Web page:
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Acta Cytol. 2003 Nov-Dec;47(6):951-9.

Splenic fine needle aspiration and core biopsy. A review of 49 cases.

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Department of Pathology, Northwestern University, Feinberg School of Medicine, USA.



To analyze the authors' experience with splenic fine needle aspiration (sFNA) and splenic core biopsy (sCB) and to examine their roles in patients with splenomegaly or splenic mass lesions.


A total of 56 sFNAs and/or sCBs were performed on 49 patients for neoplastic and nonneoplastic indications. Both sFNAs and sCBs were performed in 21 (38%) cases, sFNAs alone in 26 (46%) and sCBs only in 9 (16%). Cytologic findings were evaluated for specimen adequacy, diagnosis and use of ancillary techniques. Cytologic diagnosis was compared with histology on subsequent splenectomy or bone marrow biopsy, when available.


There were a total of 33 males and 16 females (aged 30-82 years) in the study. Radiologic findings were single or multiple masses (42), fluid collection (3) or diffuse splenomegaly (4). The cytologic diagnosis was neoplastic process in 12 (25%), nonneoplastic in 32 (65%) and inadequate specimen in 5 (10%). The procedure was adequate for diagnosis in 44 (90%) patients. Cytologic diagnosis correlated with subsequent histology in all cases where tissue diagnosis was available. Major complications occurred in 3 (6%) patients, including hemorrhage, pseudoaneurysm and hypotension. Five other patients (10%) had minor complications. The number of passes, inclusion of sCB and repeat procedures were not associated with an increased risk of complications.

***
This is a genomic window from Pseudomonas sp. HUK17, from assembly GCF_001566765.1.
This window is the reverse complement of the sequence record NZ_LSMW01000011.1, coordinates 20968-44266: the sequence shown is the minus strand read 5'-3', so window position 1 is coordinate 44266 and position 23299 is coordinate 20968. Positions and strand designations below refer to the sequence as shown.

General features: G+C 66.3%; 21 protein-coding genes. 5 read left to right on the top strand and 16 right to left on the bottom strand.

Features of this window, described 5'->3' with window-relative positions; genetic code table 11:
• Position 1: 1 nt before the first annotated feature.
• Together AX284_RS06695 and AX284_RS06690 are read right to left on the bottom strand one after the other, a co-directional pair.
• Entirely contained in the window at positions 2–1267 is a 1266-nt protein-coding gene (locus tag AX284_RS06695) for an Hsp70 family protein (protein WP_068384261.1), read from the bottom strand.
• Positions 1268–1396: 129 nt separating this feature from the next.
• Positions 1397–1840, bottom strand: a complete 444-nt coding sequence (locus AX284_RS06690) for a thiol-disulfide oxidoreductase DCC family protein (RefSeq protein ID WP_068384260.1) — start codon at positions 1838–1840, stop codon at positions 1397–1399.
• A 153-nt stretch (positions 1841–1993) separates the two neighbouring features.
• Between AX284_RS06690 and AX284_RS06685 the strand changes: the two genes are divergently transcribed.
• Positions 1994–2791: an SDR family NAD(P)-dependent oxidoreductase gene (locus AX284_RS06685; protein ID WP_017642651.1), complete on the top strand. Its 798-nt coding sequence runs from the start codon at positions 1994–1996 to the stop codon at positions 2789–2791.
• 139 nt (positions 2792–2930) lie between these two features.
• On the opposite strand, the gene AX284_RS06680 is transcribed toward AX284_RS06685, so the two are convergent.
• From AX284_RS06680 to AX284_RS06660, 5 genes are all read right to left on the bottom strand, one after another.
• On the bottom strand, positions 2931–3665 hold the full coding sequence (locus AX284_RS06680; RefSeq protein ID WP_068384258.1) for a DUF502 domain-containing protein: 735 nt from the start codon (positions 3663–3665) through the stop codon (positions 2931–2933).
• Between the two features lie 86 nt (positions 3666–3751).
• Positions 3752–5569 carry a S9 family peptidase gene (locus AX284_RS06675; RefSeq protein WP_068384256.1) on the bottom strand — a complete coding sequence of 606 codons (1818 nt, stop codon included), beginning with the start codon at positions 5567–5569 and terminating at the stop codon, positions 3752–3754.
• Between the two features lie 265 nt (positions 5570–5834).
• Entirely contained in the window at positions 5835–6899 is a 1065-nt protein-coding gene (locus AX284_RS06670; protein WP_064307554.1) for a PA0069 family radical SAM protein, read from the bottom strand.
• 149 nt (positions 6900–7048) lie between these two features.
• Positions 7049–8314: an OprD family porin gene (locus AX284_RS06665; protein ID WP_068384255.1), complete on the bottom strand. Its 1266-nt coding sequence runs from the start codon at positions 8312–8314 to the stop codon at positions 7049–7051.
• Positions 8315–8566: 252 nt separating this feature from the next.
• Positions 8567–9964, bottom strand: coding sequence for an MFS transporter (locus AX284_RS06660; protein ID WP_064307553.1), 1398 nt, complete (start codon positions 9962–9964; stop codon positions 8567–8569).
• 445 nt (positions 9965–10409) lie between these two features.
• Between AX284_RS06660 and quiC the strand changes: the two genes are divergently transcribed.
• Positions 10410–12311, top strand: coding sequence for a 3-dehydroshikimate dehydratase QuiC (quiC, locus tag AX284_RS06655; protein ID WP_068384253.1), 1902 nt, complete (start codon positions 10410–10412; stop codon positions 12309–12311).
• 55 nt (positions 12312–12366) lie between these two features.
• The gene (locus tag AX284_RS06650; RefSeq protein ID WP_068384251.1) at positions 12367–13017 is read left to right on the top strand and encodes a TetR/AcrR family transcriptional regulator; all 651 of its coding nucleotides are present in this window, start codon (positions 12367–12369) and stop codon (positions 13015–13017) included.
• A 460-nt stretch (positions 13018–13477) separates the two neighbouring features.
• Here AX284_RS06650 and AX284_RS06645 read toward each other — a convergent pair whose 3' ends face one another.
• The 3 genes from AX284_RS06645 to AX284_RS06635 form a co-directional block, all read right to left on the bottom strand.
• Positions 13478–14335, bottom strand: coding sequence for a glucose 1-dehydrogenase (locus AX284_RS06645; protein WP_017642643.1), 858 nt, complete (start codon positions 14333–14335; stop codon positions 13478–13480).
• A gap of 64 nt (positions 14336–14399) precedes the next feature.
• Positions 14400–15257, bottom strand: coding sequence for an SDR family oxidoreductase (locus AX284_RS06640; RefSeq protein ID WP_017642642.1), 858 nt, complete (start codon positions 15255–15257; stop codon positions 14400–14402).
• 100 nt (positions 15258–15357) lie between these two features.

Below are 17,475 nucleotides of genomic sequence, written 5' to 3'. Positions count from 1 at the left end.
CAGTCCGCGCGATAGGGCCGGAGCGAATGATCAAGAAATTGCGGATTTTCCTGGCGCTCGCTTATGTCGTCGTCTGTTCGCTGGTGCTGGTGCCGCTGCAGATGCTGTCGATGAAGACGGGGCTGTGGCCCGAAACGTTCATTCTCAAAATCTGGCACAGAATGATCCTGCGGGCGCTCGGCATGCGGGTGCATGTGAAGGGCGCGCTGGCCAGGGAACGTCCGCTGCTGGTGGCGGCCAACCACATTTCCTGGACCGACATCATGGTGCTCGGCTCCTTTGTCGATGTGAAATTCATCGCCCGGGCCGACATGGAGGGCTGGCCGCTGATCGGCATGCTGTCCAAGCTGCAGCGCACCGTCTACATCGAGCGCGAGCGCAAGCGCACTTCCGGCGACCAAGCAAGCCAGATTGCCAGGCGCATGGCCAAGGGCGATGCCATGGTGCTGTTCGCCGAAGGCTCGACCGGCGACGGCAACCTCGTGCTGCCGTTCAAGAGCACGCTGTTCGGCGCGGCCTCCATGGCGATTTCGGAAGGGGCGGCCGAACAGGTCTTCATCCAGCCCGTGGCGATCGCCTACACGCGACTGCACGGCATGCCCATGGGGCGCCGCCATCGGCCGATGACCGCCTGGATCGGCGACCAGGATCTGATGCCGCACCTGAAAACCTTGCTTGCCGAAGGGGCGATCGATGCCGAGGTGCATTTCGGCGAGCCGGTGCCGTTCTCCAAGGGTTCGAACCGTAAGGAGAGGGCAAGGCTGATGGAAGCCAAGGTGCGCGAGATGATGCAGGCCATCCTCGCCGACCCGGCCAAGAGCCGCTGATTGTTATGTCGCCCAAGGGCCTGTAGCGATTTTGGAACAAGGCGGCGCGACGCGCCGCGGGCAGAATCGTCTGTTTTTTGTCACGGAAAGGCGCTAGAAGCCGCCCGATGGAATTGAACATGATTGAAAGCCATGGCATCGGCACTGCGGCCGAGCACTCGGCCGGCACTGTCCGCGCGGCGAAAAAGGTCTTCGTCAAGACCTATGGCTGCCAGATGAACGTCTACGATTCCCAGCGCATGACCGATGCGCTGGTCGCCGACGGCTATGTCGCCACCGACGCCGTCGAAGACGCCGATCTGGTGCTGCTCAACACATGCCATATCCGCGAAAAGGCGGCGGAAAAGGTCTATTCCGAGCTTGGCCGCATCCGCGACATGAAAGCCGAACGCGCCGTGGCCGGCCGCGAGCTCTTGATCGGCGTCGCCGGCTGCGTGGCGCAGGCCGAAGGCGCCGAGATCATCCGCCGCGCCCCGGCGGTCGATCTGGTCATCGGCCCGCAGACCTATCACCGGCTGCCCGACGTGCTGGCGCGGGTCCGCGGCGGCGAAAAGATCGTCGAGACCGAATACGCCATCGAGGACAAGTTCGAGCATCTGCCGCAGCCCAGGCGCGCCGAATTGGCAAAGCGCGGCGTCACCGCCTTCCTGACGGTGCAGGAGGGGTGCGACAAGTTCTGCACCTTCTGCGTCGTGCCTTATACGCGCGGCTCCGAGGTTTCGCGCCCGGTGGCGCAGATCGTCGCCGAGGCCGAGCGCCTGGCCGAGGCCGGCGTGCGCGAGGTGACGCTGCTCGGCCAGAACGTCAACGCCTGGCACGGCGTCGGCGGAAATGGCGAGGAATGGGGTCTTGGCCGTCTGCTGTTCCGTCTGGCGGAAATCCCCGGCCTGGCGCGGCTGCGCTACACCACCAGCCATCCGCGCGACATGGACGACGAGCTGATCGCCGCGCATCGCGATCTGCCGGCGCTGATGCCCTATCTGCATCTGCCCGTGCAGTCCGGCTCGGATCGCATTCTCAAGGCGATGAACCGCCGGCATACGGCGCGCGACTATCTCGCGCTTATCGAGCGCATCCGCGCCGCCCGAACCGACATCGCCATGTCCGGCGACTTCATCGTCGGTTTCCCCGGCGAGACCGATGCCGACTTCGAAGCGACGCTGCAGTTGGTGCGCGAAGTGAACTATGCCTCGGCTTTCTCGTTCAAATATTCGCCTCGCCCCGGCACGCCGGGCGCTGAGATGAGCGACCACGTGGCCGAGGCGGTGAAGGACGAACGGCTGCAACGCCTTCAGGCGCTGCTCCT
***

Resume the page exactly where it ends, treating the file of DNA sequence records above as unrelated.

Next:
sFNA and sCB have excellent diagnostic accuracy in both neoplastic and nonneoplastic splenic disorders. While the overall complication rate is significant, major complications of the procedure are uncommon.

[Indexed for MEDLINE]

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